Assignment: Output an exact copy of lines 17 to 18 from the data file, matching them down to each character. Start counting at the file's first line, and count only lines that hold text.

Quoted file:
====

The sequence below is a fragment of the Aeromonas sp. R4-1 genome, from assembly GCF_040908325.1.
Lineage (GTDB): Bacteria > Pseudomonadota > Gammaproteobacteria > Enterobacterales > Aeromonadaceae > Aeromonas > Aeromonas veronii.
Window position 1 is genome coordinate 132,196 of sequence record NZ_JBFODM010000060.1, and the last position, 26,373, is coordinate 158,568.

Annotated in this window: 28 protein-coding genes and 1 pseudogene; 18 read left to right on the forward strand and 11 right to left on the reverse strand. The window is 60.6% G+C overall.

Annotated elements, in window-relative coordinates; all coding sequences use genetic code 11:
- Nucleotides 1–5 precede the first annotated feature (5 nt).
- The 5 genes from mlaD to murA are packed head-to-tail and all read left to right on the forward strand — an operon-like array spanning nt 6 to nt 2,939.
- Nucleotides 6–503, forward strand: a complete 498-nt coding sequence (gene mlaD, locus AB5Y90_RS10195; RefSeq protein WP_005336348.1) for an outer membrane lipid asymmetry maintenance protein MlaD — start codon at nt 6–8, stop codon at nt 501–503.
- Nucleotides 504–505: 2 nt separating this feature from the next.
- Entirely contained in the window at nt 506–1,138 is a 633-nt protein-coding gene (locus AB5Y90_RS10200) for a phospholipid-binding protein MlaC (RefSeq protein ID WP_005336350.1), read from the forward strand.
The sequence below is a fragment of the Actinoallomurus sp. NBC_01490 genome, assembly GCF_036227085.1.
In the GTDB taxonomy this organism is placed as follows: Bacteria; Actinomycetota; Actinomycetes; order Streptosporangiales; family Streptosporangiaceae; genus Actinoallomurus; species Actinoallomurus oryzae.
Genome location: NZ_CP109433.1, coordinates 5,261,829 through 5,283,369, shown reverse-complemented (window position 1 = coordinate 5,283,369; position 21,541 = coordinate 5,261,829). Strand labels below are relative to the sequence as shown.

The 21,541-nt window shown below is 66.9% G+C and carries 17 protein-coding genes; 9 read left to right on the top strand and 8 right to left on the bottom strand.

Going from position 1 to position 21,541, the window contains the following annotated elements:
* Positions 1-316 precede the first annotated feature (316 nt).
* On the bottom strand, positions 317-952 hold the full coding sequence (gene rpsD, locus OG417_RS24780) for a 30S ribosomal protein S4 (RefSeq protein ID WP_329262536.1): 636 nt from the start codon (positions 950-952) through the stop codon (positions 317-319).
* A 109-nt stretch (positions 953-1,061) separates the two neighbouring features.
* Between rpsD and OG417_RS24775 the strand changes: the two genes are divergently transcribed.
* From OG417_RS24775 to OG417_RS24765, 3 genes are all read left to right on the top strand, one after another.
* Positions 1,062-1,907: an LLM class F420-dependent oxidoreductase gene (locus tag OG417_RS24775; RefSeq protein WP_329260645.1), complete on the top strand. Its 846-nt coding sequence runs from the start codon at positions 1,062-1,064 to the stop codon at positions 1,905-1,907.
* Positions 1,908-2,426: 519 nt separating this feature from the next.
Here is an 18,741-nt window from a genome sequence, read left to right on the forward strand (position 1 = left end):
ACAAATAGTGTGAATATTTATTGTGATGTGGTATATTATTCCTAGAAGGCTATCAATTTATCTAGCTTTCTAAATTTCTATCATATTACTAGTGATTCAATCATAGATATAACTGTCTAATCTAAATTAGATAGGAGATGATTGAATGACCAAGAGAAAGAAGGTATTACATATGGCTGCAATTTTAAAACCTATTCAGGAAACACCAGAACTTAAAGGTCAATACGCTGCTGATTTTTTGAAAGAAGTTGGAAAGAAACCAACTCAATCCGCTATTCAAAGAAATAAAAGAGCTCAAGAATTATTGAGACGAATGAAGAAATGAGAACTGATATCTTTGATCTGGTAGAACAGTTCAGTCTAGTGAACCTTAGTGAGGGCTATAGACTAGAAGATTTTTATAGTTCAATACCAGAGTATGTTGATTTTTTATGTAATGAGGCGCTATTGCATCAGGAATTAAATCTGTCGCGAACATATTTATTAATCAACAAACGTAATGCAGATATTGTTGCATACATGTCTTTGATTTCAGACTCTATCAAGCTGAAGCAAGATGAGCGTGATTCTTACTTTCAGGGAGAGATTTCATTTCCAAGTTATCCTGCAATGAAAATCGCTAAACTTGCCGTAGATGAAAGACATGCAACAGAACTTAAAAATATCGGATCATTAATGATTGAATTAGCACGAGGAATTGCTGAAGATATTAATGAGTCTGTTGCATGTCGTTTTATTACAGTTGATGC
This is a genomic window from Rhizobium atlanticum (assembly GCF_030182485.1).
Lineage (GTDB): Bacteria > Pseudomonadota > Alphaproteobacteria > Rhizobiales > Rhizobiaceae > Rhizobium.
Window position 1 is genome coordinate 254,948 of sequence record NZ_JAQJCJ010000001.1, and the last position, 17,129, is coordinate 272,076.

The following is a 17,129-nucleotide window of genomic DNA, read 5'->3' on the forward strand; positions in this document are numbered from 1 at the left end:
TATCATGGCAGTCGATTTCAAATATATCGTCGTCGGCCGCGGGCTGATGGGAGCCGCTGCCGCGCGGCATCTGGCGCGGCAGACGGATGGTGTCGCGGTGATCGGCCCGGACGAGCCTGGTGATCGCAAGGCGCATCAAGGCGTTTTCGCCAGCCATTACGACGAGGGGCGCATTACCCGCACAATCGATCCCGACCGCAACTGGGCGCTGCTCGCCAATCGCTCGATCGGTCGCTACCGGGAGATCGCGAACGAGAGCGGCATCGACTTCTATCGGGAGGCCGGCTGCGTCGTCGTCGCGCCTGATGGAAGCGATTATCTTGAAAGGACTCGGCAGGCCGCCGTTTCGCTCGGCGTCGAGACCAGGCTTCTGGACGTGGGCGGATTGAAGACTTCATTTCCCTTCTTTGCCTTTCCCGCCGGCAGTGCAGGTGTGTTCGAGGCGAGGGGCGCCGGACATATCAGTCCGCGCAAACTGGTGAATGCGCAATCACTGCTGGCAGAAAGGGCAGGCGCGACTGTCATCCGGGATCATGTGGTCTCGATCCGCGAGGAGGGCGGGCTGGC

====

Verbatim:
* On the bottom strand, positions 317-952 hold the full coding sequence (gene rpsD, locus OG417_RS24780) for a 30S ribosomal protein S4 (RefSeq protein ID WP_329262536.1): 636 nt from the start codon (positions 950-952) through the stop codon (positions 317-319).
* A 109-nt stretch (positions 953-1,061) separates the two neighbouring features.